Preparing Your Quilt​

Proper quilt preparation will save me time and you money.  By following the preparation steps below, including Squaring the Borders and Squaring the Backing, you can avoid time delays and "add-on charges".

1.  Press your quilt top and backing thoroughly.
2.  If your top or backing is directional, place a safety pin at the top of both the quilt and backing fabric so that I know what orientation you prefer.
3.  Clip all loose threads from the back and front of your quilt top.
4.  Remove all selvages from the backing fabric and square the backing.  This is very important and will result in an add-on-charge if I need to do this in order to load the quilt to the frame.              See Squaring the Backing below.
5.  Your backing and batting must be a minimum of 4" larger than your quilt top on ALL four sides. (8" longer and 8" wider overall)  This will help prevent uneven stretching and distortion of the quilt design during the quilting process.  If you have less than 8" extra, give me a call and we can discuss options.
6.  Do not baste, pin or tack your quilt, batting and backing together.  Just fold each piece separately.
7.  When seaming your backing, be sure to remove all selvages before seaming.  Don't forget to square the finished backing. 
8.  Be aware that fullness and puckers that have been pieced in CANNOT be quilted out.
9.  Embellishments such as buttons and ribbons should be attached after quilting.
10.  Avoid handling your quilt by the borders.  This can cause them to stretch and become loose and wavy.  Excess stretching is one of the main causes of puckering and may not be able to be quilted out.

Squaring the Borders
​A square quilt will hang straighter, lie flatter and look better.

The importance of a square quilt top when having your quilting done on a longarm cannot be over emphasized.  Some quilts are so off square, quilting on a longarm frame is not possible until repairs are made.  Proper squaring of your quilt blocks and borders will save you time and money.

These instructions assume each individual block was squared before assembling the quilt top.  If more than one border is to be added, the steps below should be repeated as each border is added to the quilt top.

1.    Stitch around the outside edge of your quilt top less than 1/4 inch from the raw edge.  This is called stay stitching and will help keep the seams from opening and will stabilize the outside edge of the quilt.​
2.  Measure the length of your quilt top in three places; down the left side, down the middle and down the right side.  Record these three measurements.  Add the three length measurements together and divide by 3.  This will give you the average length of your quilt top.
3.  Use this average measurement when calculating the length of the 2 border strips that you will be adding to the 2 sides of your quilt. Stitch multiple strips together, if needed, using a diagonal or horizontal seam, press to one side. Stay stitch along the outside edge of this border strip, less than 1/4 in from the raw edge to help prevent stretching.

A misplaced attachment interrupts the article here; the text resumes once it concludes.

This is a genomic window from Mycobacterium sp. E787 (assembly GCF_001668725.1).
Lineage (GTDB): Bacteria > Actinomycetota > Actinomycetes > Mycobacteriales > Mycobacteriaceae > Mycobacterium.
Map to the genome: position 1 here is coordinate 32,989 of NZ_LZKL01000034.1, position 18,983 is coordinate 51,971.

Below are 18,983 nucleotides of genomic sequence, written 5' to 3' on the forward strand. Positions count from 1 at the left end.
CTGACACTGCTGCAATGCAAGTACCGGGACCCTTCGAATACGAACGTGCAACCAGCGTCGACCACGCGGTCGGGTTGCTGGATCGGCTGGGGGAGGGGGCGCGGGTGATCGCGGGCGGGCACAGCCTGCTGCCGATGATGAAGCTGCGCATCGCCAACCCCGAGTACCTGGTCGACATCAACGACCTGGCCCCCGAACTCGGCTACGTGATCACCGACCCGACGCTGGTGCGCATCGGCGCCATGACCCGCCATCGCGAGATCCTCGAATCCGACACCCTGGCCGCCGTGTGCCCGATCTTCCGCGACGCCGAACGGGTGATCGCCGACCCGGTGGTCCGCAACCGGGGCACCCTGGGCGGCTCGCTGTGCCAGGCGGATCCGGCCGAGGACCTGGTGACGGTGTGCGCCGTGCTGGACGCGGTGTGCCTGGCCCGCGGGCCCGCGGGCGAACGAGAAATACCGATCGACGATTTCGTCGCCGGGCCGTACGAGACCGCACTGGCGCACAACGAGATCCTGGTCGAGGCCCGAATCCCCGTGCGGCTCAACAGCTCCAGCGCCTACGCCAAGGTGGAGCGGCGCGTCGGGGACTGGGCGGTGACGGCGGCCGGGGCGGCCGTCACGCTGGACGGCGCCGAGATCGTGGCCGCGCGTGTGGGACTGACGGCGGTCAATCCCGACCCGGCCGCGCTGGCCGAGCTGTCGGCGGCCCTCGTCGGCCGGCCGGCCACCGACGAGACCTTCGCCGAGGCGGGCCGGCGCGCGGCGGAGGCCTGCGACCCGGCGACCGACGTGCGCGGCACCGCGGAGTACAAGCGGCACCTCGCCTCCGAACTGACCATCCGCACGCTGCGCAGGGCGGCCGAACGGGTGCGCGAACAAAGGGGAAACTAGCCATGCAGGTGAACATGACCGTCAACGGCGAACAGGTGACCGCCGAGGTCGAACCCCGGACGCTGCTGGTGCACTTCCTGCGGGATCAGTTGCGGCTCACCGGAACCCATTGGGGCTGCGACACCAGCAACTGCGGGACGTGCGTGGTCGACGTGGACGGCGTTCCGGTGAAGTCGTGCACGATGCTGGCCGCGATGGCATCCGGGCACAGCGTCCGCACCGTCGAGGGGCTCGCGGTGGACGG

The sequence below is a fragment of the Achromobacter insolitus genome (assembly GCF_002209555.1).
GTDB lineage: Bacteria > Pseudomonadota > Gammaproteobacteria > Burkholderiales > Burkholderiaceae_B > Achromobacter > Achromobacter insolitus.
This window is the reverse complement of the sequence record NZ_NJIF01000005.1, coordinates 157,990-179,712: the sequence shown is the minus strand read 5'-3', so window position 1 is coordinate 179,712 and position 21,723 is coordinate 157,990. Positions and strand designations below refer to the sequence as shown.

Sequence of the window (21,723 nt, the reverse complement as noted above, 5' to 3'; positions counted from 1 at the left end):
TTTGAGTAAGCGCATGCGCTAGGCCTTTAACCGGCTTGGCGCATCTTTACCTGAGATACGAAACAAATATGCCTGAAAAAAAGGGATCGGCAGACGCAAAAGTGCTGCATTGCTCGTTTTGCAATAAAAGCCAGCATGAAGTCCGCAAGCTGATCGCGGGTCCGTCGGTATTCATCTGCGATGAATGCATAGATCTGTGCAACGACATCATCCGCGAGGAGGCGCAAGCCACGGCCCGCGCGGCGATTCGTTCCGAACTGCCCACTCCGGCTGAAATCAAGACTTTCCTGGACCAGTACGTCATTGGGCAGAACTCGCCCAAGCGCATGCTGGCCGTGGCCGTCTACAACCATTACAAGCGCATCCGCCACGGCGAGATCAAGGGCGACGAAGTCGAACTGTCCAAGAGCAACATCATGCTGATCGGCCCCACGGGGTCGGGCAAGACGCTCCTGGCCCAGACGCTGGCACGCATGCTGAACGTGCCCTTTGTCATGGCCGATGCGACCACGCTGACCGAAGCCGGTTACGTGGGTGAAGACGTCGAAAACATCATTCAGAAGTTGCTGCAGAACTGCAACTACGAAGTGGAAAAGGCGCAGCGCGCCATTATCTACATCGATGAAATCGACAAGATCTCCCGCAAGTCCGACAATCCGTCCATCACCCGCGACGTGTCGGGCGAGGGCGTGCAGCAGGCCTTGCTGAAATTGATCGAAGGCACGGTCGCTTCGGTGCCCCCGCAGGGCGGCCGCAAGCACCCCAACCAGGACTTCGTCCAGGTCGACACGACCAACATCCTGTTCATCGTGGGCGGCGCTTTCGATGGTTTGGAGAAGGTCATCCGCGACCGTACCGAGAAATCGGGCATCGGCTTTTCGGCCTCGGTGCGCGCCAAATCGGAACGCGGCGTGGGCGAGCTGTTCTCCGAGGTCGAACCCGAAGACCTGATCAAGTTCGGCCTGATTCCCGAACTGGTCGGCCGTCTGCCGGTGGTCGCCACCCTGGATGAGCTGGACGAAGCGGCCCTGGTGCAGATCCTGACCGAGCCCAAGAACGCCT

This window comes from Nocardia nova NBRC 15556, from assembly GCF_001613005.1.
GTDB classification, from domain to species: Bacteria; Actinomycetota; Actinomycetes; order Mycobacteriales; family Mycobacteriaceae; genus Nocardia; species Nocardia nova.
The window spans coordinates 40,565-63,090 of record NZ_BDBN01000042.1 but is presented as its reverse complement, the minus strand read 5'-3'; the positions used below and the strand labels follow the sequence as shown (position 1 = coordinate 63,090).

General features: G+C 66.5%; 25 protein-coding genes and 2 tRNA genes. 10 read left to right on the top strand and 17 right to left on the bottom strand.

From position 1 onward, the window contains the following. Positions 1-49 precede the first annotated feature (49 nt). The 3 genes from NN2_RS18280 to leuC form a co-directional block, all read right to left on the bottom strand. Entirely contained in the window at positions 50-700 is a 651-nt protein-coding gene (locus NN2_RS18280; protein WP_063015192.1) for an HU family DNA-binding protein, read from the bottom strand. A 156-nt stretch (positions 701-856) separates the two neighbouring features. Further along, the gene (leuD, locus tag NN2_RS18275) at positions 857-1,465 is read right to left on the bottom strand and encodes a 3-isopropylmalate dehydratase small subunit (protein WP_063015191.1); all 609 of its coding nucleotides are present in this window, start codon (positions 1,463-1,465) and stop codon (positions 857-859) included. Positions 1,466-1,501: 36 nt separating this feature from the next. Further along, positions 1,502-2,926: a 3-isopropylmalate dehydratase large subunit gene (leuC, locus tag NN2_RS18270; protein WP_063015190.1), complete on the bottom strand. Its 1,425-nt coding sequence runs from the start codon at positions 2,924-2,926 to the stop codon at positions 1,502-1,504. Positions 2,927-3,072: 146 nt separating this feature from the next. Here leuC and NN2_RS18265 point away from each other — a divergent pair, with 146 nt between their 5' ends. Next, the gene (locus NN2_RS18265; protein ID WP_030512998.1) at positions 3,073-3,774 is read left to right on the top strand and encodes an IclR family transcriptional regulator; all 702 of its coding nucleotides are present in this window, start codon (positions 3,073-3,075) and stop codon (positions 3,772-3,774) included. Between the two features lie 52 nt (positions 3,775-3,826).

4.  To attache the average sized borders, fold the border in half and mark the halfway point with a pin. Do the same with your quilt top.  Pin the border to the quilt by first matching halfway points.  Pin each end of the border to the end of the quilt.  Continue pinning the rest of the border to the quilt easing in fullness of the quilt or border as needed.  Stitch using 1/4 inch seam.  Repeat with the opposite side border.  Press seams to one side.
​5. Measure the width of your quilt top and including side borders in three places; across the top, across the middle and across the bottom.  Record these three measurements.  Add the three width measurements together and divide by 3 to get the average width of your quilt top/borders.  Repeat from step #3 above to add the borders to the top and bottom.
6.  TIP:  Borders cut from the length of grain (parallel to the selvage), lay much flatter and stretch less than those cut cross-grained.
7.  If another border is to be added, repeat from step #2 above to determine the new average width and average length of the quilt top (which now includes a set of borders).

Squaring the Backing
​If your quilt top is square but your quilt back is not, they will not fit together proper when attached to the quilt frame.

1.  Cut the fabric to the size needed for the quilt allowing for a few inches of fabric that may be lost in the squaring process.
2.  Remove the selvages leaving a good straight edge and press out the fold.
3.  Refold the fabric aligning corner to corner.
4.  Adjust the corners until the fold of the fabric drapes evenly and then pin the corners.
5.  Trim both ends evenly and at right angles to the fold. 
6.  This piece of fabric is now square and can be used as the quilt backing.  If needed, this piece can be stitched to another squared piece of fabric when a pieced backing is needed.
7.  Now square the pieced backing starting from step #3 above.  If you started with squared pieces, this final squaring should be quite simple.

If you have any questions or comments regarding these instructions please feel free to call or email.